US authorities have access to European cloud data
Cloud providers like Microsoft have to provide US criminal prosecutors with access to customer data, as ZDNet reports. This access applies even if the data is stored by firms based in the EU and in European data centres. This was explained by Microsoft's British managing director Gordon Frazer in London during the launch of Microsoft's Office 365, when he was asked whether Microsoft could ensure that the data stored at its data centres in the EU would never leave Europe.
Frazer said that his firm has to follow the laws of the United States because it is head-quartered there. In particular, the stipulations in the Patriot Act apply, which gives US criminal prosecutors far-reaching access rights to data. Frazer said that customers would be informed that their data had been handed over "whenever possible", but he could not guarantee that notification would be given. After all, the FBI can issue a National Security Letter (NSL) containing a gag order for the companies affected. In such cases, Frazer said he would not even be able to state that he had received an NSL.
An online document in Microsoft's Trust Center confirms Frazer's statements and makes it clear that the matter not only concerns the Patriot Act: "In a limited number of circumstances, Microsoft may need to disclose data without your prior consent, including as needed to satisfy legal requirements, or to protect the rights or property of Microsoft or others (including the enforcement of agreements or policies governing the use of the service)." The firm says that it first puts the governmental authorities into contact with the customer whose data is requested. If Microsoft receives a subpoena forcing it to provide the information itself, the firm says it will only hand over what is specifically requested. Furthermore, Microsoft says it plans to do whatever is "commercially reasonable" to inform its customers of the event to the extent legally possible.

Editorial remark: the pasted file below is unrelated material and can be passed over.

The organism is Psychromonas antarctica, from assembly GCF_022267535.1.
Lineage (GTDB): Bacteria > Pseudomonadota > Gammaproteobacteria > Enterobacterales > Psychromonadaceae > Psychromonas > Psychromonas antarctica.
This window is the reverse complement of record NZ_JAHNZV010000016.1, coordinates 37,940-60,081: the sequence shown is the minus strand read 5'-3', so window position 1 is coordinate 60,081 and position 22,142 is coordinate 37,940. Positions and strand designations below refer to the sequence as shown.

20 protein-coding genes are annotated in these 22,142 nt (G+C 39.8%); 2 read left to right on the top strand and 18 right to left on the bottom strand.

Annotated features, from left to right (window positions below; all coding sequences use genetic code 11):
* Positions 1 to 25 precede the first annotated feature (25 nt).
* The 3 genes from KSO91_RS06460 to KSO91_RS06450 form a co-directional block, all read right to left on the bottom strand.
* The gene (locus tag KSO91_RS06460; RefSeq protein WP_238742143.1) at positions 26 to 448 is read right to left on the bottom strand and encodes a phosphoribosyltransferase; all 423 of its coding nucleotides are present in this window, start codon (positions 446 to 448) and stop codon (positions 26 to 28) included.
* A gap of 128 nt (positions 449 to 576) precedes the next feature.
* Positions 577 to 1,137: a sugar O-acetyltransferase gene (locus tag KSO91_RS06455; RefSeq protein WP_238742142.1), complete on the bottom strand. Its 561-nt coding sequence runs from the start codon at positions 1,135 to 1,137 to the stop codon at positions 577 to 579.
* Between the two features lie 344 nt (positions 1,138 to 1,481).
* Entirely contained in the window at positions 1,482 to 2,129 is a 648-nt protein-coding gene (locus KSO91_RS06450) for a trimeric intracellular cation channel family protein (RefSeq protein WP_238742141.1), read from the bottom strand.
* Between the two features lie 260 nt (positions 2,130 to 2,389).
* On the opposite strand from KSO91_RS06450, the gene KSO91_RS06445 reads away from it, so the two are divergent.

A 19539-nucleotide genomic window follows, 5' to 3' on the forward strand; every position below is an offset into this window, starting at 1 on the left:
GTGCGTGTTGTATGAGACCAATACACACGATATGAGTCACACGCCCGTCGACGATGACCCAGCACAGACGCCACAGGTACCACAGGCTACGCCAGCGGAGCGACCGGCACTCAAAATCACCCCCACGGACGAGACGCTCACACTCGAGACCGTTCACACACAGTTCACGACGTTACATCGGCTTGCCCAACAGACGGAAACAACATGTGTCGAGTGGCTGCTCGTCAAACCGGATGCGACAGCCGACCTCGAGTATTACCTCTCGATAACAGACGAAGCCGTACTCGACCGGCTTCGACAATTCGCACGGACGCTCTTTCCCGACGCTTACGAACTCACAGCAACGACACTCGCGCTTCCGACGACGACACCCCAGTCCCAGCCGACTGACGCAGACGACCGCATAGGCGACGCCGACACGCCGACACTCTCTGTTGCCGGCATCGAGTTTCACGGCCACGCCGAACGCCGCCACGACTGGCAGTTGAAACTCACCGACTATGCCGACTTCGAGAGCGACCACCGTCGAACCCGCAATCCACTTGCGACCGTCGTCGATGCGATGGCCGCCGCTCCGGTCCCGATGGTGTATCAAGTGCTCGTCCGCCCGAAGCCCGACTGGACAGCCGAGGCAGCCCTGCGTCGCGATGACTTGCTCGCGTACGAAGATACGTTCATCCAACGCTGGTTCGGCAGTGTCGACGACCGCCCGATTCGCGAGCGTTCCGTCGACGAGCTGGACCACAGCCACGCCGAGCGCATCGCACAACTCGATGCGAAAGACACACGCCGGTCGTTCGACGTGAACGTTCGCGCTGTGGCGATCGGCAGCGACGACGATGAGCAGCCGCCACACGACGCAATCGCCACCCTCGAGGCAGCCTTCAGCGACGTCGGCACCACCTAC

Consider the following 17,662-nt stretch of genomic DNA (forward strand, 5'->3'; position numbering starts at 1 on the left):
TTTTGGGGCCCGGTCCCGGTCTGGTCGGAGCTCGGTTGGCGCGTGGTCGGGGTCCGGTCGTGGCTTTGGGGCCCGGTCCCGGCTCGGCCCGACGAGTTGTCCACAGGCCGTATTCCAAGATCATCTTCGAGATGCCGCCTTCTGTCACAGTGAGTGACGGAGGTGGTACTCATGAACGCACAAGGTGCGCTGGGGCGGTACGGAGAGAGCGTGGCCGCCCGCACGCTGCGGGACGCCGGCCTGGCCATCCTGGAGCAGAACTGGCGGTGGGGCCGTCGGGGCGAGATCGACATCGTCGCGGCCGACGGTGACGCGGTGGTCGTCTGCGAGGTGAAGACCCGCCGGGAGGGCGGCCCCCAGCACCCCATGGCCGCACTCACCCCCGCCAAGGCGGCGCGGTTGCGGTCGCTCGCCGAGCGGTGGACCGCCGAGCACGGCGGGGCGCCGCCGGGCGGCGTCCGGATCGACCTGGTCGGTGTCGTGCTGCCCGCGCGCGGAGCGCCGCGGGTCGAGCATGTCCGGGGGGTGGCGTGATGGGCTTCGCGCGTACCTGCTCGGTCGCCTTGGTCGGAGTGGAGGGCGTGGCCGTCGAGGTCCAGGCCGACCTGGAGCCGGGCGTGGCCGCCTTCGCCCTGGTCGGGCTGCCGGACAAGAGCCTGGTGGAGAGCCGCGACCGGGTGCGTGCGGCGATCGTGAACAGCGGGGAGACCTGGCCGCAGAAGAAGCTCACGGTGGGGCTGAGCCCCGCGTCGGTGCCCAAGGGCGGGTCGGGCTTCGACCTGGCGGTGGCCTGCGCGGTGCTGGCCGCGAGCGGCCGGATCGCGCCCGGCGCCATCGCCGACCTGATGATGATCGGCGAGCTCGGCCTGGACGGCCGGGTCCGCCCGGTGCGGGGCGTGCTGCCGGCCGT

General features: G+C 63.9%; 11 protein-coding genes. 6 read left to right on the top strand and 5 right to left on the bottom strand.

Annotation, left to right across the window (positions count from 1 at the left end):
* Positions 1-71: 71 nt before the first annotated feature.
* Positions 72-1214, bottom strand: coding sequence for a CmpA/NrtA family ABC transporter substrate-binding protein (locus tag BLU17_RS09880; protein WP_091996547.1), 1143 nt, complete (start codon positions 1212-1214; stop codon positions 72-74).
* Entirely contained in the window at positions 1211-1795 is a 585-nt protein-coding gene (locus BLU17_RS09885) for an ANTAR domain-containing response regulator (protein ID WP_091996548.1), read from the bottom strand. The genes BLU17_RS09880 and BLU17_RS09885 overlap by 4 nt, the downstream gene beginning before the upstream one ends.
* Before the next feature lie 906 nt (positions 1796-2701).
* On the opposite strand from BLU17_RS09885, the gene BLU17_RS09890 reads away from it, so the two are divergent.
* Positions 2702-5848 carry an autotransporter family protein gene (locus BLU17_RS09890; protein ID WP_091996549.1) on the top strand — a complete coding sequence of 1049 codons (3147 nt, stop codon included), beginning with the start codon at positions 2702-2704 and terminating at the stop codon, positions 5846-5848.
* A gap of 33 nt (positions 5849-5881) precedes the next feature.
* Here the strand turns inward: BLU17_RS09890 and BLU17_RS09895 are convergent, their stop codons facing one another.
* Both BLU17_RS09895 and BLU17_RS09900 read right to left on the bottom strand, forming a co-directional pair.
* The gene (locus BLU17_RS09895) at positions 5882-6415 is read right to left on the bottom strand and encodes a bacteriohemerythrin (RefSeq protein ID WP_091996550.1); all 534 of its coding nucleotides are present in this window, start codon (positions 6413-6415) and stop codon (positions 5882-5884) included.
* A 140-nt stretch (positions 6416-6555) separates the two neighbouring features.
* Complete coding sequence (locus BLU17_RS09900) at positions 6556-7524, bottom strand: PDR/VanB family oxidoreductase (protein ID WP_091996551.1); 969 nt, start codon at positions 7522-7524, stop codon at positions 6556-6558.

Thilo Weichert, head of the Independent State Center for Data Protection in the German state of Schleswig Holstein (ULD) says that the sharing of such data with parties outside the EU conflicts with European data protection law. In his opinion, the risk of having such data passed on compromises the confidentiality of the data and applications hosted at Microsoft's data centres and violates the basis for current agreements on data processing services. Weicherts says that, at the very least, customers should be able to terminate their agreements immediately under such conditions, which make such service providers as Microsoft, with its Office 365 and Windows Azure, unsuitable for IT services which manage personal data. He recommends that companies within Europe should use only purely European service providers for their cloud services containing personal data.